‘Making Their Way through the World': Socioeconomically Underrepresented Youth Perceptions of Future Education and Employment Trajectories.

Wednesday, 13 July 2016
Location: Hörsaal II (Neues Institutsgebäude (NIG))
Distributed Paper
Zoe BAKER, The University of Sheffield, United Kingdom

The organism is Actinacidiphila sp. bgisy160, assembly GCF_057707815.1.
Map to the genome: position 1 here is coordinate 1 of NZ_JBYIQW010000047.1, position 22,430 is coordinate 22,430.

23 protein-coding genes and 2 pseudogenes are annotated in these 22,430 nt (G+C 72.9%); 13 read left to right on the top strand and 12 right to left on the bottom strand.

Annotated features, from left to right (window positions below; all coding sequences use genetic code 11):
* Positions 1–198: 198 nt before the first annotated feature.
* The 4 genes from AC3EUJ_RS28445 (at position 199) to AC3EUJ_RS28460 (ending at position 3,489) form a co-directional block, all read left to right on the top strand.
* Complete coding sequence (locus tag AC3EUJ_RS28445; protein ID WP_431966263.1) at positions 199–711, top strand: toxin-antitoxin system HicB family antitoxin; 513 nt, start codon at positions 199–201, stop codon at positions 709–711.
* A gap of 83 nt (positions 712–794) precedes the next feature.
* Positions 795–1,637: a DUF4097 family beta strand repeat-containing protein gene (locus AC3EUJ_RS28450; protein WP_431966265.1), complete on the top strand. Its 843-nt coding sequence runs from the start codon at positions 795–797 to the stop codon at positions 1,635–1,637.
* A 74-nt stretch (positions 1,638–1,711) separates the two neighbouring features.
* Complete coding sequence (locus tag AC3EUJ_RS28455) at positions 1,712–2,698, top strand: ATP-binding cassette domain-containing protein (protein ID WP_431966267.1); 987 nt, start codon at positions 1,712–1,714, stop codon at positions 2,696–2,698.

The purpose of this paper presentation is to provide insights into the considerations of future education and employment options by socioeconomically underrepresented Further Education (FE) students in England. The research employs a longitudinal narrative inquiry approach to understand the reasons, influences and attitudes informing students’ decisions for their futures over the final 12 months of their FE studies. This was achieved through the use of paper and audio diaries as well as periodic interviews. I consider Margaret Archer’s (1995) morphogenetic framework in which she posits that society and culture now exist in a state of ‘contextual incongruity’ leading to ever increasing variety. This requires young people to plan their own path with no knowledge of the results; they need to ‘experiment, to migrate, to innovate and to elaborate’ (Ibid., p. 42). Through the application of Archer’s (2003; 2012) reflexive typologies to participants’ narratives, intricate understandings of individual action and responses to structure emerged; these illustrate how young people intend to make their way through the world in such circumstances (Archer, 2007). The presentation will focus on how particular modes of reflexivity exhibited by these young participants resulted in views of fractured career trajectories, an acceptance of delayed stability and detachment from their natal contexts to be regarded as foundations for their futures.